Russian soldiers’ low morale ‘unlikely’ to be cured by entertainment
Russian soldier says they are 'rotting in the ground' in intercepted call
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Russia’s attempts to improve the low morale of their soldiers by sending entertainers to the front line is “unlikely to substantively alleviate” their moods, the British Ministry of Defence has said. In their daily update, the MoD suggested the “very high casualty rates, poor leadership and pay problems” afflicting the Russian forces in Ukraine had become too endemic to be fixed by what the Russian Ministry of Defence has called its two “front-line creative brigades”. A sense of hopelessness and a “lack of clarity about the war’s objectives” now constitute a “significant vulnerability” of the Russian forces, the MoD said, as both sides prepare for a difficult winter in which the ability to recover from injury will be more than halved by the freezing conditions.
The Russian MoD announced midway through the week that two “front line creative brigades” would be sent into Ukraine to improve the low morale of their soldiers.
Reports of Putin’s soldiers drinking excessively and rebelling against their commanding officers have spread across various social media platforms in the past few months.
The arrival of winter, which will disproportionately affect many of the poorly-supplied and ill-trained Russian soldiers, could prove fatal to Putin’s expansionist agenda.
Days after the Russian MoD organised the collection and transfer of donated musical instruments to the frontline troops, they announced that the “artistic” brigades would be sent in to “maintain a high moral, political and psychological state [among] the participants of the special military operation.”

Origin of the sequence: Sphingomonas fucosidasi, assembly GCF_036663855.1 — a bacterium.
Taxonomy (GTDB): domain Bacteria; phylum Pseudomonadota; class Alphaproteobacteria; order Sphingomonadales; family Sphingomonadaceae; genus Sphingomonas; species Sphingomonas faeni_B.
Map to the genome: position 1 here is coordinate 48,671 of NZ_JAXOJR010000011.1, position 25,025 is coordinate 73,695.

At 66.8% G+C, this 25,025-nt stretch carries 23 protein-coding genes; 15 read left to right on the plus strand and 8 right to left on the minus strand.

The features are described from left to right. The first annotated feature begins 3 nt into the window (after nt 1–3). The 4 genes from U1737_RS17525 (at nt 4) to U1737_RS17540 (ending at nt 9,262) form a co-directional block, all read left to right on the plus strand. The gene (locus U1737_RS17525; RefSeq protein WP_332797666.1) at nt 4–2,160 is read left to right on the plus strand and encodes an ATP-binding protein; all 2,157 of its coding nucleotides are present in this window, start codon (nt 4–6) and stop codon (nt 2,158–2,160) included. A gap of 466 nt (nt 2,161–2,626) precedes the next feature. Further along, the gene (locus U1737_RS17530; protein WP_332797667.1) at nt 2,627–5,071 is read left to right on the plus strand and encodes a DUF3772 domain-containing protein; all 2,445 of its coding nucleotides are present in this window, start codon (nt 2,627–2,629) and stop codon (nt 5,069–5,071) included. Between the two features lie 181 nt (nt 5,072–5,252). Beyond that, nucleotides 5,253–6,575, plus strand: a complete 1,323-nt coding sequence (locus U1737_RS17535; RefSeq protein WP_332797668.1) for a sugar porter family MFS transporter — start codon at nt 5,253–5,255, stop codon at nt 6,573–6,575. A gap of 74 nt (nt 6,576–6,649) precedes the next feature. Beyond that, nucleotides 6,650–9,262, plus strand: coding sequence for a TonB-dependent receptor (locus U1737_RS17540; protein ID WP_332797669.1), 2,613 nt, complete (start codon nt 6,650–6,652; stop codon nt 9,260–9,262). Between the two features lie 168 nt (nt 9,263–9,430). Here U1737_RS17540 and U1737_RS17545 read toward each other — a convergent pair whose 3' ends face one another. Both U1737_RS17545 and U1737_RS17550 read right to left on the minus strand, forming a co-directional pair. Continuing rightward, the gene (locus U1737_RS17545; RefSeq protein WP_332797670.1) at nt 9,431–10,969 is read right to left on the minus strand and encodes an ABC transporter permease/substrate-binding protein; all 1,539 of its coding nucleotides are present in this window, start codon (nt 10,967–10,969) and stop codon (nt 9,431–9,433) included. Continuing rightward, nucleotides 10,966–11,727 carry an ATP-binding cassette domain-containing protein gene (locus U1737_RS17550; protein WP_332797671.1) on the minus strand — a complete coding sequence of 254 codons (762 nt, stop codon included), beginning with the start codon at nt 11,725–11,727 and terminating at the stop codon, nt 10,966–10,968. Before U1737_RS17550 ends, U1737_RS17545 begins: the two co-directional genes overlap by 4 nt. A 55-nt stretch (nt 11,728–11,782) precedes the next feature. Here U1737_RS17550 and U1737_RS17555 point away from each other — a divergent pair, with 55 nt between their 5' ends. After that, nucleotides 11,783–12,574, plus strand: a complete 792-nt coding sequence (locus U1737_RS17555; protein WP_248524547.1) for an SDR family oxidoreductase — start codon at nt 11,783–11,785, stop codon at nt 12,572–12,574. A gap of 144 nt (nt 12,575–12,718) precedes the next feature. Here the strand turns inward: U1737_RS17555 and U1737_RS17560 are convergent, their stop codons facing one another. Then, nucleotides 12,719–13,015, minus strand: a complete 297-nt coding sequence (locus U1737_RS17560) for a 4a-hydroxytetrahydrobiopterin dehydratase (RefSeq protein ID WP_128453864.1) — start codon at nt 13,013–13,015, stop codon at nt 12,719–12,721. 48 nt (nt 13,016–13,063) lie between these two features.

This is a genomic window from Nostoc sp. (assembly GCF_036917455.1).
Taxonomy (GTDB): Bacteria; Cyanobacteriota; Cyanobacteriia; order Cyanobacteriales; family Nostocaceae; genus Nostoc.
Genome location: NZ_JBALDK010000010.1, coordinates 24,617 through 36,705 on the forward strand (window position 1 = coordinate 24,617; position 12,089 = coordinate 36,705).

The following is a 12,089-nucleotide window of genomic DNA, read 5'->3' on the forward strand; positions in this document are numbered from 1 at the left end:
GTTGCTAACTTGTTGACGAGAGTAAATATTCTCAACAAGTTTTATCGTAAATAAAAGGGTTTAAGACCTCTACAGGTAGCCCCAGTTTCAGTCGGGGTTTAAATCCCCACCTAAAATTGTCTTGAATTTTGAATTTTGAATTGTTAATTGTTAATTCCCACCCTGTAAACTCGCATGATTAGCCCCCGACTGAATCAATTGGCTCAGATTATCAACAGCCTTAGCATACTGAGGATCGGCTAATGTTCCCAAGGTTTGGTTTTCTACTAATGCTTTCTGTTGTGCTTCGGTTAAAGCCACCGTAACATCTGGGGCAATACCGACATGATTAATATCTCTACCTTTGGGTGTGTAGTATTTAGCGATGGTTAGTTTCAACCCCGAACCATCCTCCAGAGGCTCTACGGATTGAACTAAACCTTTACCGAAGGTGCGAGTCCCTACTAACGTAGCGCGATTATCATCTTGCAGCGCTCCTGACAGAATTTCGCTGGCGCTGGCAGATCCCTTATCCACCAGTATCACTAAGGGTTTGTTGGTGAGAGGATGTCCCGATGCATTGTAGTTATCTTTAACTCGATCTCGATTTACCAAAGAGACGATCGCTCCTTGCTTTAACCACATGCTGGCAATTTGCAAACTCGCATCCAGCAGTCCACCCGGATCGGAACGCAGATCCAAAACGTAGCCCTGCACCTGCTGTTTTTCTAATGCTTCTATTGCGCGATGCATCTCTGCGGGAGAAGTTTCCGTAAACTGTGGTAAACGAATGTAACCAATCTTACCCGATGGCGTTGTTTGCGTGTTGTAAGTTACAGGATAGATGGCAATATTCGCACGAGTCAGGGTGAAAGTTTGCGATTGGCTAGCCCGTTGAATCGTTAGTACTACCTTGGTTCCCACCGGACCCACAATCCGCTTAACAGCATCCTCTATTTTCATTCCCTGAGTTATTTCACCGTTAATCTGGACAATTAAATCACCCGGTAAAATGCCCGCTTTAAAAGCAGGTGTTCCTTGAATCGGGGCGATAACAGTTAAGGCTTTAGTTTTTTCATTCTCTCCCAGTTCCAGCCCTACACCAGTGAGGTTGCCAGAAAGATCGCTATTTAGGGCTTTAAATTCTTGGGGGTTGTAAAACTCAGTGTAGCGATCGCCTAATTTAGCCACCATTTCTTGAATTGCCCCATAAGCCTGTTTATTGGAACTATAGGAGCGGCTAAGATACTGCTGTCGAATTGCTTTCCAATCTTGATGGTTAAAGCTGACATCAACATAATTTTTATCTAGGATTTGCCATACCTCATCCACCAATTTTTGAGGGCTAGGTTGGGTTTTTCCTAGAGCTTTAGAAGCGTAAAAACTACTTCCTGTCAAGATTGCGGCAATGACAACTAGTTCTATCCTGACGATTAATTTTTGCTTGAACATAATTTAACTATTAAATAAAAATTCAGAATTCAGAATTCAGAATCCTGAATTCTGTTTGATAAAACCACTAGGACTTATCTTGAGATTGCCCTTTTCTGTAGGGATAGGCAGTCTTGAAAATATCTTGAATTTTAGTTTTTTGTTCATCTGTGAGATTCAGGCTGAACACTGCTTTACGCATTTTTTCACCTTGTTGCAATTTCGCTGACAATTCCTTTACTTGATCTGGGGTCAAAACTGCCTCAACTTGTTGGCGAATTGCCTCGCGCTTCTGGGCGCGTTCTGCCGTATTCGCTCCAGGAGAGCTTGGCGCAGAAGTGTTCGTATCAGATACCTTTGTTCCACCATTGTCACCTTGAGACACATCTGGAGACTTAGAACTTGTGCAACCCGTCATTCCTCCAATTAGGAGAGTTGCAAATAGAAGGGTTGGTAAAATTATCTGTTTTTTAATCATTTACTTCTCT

But their chances of ailing the woes of a military force struggling to combat a confident and well-supported Ukrainian Armed Forces are small, according to the British MoD.
In their daily update, the MoD wrote: “Fragile morale almost certainly continues to be a significant vulnerability across much of the Russian force.
“However, soldiers’ concerns primarily focus on very high casualty rates, poor leadership, pay problems, lack of equipment and ammunition, and lack of clarity about the war’s objectives.
“The creative brigades’ efforts are unlikely to substantively alleviate these concerns.”
The number of Russian soldiers who have died during their “special military operation” in Ukraine is fast approaching the 100,000 mark.
What Putin in February believed would be a swift takeover of their neighbours has descended into a 10-month, multi-stage war that in recent months has forced Russians deeper into their own occupied territory.
At the time of writing, 690 Russian soldiers have died, an increase of roughly 1,000 in the last day, according to the Ukraine Armed Forces.
Advances in the east suggest that Ukraine will seize the city of Svatove, deep in the Russian-annexed region of Luhansk and less than 100 kilometres from the Russian border.
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Further west, the Ukrainian General Staff reported that Ukrainian troops repelled Russian assaults on the city of Bakhmut, which has become the centre of fighting.
Officials reported that Russian forces, who, alongside the mercenary Wagner Group, have been operating a pincer movement on the city, were successfully repelled in multiple areas.
They said that Ukrainian forces had successfully defended areas near Zelenopillya, four km northeast of Bakhmut, near Obytne, three km south of the city, and Andrivka, which is further southwest.
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